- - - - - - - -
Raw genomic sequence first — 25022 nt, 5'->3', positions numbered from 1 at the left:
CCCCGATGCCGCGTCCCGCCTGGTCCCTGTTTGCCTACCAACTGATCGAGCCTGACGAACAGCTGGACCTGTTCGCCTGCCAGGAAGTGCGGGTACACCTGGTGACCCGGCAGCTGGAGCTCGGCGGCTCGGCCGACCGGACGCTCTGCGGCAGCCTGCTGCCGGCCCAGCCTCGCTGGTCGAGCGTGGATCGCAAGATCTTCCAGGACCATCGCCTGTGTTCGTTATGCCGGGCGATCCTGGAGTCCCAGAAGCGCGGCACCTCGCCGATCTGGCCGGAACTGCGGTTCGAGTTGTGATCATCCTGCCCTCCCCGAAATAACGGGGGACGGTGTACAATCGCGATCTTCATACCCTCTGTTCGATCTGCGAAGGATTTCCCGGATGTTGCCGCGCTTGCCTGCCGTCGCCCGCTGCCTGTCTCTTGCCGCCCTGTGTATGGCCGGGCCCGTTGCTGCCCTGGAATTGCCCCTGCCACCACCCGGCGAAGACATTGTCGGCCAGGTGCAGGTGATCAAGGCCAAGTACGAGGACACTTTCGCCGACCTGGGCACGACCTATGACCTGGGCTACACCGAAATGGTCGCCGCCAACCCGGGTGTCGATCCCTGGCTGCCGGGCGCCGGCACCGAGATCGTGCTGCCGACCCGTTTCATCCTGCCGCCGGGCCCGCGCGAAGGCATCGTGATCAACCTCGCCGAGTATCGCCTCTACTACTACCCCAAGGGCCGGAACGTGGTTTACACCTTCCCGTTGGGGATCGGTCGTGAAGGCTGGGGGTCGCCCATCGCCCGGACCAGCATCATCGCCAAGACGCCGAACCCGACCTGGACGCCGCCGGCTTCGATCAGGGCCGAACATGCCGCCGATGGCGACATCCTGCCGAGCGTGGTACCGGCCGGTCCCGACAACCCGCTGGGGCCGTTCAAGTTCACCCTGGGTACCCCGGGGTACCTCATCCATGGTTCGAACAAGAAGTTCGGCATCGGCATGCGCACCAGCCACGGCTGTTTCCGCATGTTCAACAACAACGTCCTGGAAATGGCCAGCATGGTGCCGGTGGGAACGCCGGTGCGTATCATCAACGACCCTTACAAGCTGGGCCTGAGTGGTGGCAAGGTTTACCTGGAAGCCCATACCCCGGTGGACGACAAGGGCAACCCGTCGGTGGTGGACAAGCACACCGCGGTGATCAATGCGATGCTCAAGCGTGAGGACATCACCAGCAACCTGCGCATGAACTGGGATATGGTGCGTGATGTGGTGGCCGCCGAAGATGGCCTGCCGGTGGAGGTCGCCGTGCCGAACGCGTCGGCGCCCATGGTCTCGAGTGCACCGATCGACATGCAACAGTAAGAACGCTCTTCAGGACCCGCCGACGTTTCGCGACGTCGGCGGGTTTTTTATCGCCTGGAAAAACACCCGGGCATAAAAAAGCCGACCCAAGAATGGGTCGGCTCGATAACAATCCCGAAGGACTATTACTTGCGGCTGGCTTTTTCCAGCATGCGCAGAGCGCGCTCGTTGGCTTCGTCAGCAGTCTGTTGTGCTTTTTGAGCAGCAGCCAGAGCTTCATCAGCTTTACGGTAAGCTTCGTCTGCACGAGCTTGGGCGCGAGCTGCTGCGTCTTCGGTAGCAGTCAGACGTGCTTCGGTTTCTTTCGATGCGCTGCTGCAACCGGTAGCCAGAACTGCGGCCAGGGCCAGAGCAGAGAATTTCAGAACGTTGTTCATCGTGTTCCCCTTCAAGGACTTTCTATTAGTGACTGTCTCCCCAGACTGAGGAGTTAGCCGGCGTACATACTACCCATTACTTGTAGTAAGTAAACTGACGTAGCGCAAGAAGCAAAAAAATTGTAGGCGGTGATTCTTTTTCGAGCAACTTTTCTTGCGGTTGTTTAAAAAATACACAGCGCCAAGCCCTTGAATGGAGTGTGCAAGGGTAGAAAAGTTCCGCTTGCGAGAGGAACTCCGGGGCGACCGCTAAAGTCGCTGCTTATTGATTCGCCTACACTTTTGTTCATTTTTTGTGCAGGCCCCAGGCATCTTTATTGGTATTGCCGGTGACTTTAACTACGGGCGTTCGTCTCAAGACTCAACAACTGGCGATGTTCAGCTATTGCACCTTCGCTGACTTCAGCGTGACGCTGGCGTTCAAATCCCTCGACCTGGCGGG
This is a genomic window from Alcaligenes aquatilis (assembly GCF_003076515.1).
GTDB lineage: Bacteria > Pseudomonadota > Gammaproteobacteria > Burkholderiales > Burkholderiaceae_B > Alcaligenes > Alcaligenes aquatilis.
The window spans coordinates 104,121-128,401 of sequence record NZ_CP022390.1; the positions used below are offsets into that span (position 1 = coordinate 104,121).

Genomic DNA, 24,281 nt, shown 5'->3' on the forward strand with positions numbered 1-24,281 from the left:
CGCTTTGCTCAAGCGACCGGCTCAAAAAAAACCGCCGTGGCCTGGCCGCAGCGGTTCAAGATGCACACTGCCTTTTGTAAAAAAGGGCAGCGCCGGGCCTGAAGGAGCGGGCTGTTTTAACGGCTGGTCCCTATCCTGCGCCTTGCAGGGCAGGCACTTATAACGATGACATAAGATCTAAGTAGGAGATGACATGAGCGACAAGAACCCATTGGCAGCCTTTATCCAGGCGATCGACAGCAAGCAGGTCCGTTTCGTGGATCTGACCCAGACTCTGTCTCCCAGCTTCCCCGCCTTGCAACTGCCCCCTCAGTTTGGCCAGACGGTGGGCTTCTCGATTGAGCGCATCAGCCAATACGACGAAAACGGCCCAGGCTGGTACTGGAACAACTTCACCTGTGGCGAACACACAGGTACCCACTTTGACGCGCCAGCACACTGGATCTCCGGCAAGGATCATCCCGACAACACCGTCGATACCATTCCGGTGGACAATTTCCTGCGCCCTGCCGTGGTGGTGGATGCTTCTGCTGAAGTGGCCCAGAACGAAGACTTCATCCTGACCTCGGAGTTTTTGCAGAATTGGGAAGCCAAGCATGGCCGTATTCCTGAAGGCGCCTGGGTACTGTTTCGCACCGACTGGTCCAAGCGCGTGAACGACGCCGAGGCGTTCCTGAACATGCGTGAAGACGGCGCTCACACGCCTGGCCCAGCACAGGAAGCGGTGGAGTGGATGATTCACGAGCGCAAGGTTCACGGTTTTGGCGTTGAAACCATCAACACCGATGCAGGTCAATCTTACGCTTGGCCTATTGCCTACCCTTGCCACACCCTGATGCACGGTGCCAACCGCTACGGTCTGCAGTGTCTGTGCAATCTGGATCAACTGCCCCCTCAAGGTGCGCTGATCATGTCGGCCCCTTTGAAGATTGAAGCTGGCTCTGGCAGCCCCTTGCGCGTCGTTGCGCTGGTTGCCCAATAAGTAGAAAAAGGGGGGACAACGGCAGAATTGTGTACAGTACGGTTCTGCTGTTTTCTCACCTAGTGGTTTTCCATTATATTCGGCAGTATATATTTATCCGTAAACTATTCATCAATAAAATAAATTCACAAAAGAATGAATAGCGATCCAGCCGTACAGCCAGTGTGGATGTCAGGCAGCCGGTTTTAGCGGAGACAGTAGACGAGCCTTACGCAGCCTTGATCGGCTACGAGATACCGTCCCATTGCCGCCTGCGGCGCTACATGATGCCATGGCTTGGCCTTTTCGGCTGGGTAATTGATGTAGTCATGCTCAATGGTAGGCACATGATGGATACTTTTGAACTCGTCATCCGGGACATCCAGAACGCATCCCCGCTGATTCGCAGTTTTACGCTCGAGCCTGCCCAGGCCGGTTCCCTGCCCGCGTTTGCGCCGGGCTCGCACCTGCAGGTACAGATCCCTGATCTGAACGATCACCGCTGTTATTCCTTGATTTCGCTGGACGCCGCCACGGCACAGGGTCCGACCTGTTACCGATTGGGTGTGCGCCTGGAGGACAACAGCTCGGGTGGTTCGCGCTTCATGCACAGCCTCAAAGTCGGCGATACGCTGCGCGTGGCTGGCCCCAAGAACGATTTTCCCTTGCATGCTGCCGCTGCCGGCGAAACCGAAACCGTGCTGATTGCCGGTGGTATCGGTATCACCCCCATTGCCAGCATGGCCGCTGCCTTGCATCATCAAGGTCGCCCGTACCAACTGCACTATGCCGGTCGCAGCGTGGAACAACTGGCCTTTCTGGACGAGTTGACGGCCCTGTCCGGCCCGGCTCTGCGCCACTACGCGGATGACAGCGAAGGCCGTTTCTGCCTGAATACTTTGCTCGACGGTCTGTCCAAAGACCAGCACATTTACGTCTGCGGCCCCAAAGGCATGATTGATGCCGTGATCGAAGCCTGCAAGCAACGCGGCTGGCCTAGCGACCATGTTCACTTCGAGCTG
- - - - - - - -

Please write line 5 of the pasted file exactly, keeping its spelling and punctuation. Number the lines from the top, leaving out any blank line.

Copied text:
The window spans coordinates 104,121-128,401 of sequence record NZ_CP022390.1; the positions used below are offsets into that span (position 1 = coordinate 104,121).